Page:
Thalia @ Pictures in the Words

I'm Thalia! I run a book blog called Pictures in the Words and I hope to be an editor for YA fiction. I'm a GoodReads refugee!



Currently Reading

The Martian
Andy Weir
Progress: 31/369 pages
The Letters of J.R.R. Tolkien
J.R.R. Tolkien, Humphrey Carpenter
Progress: 193/432 pages
Harry Potter and the Order of the Phoenix
J.K. Rowling
Progress: 43/766 pages
The Children of Húrin
J.R.R. Tolkien, J.R.R. Tolkien
Progress: 313/313 pages

A Bend in the Road (Review)

A Bend in the Road - Nicholas Sparks

I’m really not sure how much else I can say about these books. My reviews for them feel pretty much the same, although the rating might change a little, and that’s because the books themselves feel pretty much the same. It’s like I’m reading the same story over and over again, except with different names and professions for the characters! I get bored very easily, and the writing is lackluster and dull. This particular book ended up being less of a chick-lit sort of thing and more of a crime/mystery of sorts–which really bores me.


Anyway, I’ll try to keep this short, so as not to bore you guys. It’s hard to believe I read three books between each of these, since it seems like I’m always coming right back to them!


What I Liked: Spoilers!

  • Um…it was tolerable? I can’t really think of anything very specific. I liked the addition of Brian’s narration about killing Missy, because it did add an element of suspense that was very much needed. Although it was a bit of a double-edged sword, which I’ll touch on later. However, while I don’t usually enjoy Sparks’ novels, there wasn’t anything in this one to warrant a one-star, “hated it” rating.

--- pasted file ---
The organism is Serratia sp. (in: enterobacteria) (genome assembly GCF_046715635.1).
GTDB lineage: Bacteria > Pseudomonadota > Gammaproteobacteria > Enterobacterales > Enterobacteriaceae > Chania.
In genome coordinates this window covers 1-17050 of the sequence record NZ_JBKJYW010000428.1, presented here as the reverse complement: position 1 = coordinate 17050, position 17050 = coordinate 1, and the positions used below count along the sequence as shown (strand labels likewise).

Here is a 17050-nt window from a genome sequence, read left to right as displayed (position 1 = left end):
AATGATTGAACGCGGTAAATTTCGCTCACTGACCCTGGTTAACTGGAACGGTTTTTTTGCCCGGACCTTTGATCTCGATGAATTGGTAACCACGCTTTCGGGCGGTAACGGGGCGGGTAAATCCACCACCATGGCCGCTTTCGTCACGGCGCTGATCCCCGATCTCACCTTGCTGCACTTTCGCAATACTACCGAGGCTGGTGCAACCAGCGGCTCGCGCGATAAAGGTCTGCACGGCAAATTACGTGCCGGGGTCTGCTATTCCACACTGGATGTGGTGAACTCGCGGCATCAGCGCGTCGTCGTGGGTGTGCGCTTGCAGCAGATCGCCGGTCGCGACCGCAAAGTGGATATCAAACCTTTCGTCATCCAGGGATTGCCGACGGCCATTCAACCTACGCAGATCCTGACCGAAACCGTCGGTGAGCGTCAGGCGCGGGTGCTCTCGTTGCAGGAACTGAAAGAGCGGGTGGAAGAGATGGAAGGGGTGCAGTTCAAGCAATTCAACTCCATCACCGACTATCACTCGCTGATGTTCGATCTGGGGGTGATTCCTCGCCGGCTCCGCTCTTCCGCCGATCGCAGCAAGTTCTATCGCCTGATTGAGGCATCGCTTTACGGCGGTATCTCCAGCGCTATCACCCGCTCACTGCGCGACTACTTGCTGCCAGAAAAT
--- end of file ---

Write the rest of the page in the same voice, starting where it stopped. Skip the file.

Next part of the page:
What I Didn’t Like:

  • The same as always, I’m just not a fan of the writing style. It’s very short, very to the point, and very unimpressive. I find myself bored most times, as the writing doesn’t engage the reader and rather just tells the story–and absolutely nothing else. There’s no emotion, there’s no heart, there’s no feeling∙–at least, none of which that translates to the reader in a comprehensible way. It makes me sad to read stories like this, so full of life and sorrow and grief and inspiration, and the essence of what these characters go through is lost in the writing.


  • This one didn’t really focus on Miles and Sarah, our main couple. It did for the first hundred and something pages, but the focus quickly shifted to Miles once again trying to find the man who killed his wife in a hit and run. It had potential to be interesting, even when we weren’t talking about Miles and Sarah, but since we had already heard the narration of the killer himself about that night, there wasn’t any suspense, and no reason to believe that Otis Timson, the man Miles believed did it, was responsible. We explicitly knew he wasn’t, so we weren’t faced with the same indecision and guilt and confusion that Miles faced. It was more like a waiting game for when Miles would realize he was wrong in suspecting Otis. I liked Brian’s narration, as I mentioned, but it didn’t particularly help in the plot point of thinking Otis did it.


Overall: I wasn’t captivated by this book, but I guess that isn’t much of a surprise. To get right to the point, if you like Nicholas Sparks, you should read this book! If you’re not really a fan, or are looking for a “first” to jump into, then this isn’t for you. Unless you’re a die-hard, your time is probably better spent elsewhere.